Dampier v. Williams, 493 S.W.3d 118 (Tex. App.—Houston [1st Dist.] 2016, no pet.).


Adoption by Estoppel


After Intestate died, Tracy claimed that he was Intestate’s sole heir as his adopted by estoppel son. The trial court rejected Tracy’s claim because the alleged acts of estoppel occurred after Tracy reached age eighteen. Tracy appealed.


The appellate court affirmed. The court recognized that Tracy and Intestate had a very close father-son relationship for over thirty years. However, the relationship started when Tracy was an adult so there was never a legal impediment to a formal adoption. And, of course, Intestate could have executed a will in Tracy’s favor. Accordingly, Intestate’s unperformed oral promise to adopt Tracy did not operate to create a parent-child relationship by estoppel. Every Texas case where adoption by estoppel was deemed to exist involved a child who was a minor at the time the adoption by estoppel acts occurred.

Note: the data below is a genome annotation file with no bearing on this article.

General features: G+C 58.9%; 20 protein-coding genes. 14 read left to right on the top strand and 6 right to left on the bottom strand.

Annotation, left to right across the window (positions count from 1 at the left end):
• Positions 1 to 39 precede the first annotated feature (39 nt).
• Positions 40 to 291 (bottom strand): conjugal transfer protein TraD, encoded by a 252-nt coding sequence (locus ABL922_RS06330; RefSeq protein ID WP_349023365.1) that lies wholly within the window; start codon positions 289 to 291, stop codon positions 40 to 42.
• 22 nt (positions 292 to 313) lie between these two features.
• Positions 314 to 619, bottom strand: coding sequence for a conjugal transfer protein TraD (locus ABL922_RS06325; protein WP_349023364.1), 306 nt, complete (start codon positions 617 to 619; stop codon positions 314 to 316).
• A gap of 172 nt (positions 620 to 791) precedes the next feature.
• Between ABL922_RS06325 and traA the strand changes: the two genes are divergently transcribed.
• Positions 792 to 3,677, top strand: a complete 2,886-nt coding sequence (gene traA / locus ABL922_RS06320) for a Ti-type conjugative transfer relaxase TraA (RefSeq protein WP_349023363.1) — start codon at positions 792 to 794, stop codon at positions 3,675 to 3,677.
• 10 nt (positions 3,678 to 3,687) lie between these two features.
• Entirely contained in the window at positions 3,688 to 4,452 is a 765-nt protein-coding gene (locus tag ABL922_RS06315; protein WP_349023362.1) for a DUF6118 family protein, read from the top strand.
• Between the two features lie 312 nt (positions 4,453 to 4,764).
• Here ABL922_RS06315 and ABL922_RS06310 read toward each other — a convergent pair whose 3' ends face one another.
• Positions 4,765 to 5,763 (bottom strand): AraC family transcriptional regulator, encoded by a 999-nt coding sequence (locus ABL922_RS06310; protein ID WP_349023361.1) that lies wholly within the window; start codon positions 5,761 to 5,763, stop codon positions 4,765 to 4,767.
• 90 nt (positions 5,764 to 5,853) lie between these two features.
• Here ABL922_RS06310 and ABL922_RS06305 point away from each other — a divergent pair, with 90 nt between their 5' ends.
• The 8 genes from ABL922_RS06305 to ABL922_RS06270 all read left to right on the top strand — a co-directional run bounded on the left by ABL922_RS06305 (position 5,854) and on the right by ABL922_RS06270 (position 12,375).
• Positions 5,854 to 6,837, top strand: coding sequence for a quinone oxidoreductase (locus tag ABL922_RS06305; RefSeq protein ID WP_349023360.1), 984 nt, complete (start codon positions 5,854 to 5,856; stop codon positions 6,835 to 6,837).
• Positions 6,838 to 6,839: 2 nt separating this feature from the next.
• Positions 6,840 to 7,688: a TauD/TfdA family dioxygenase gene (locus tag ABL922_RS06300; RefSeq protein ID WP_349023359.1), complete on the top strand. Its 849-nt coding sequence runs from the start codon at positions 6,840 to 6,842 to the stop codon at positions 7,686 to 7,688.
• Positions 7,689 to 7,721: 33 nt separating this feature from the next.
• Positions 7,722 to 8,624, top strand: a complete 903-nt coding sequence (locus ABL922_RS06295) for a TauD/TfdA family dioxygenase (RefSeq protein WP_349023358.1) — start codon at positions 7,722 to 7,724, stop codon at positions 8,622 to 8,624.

Moral:  An adult may not be adopted by estoppel.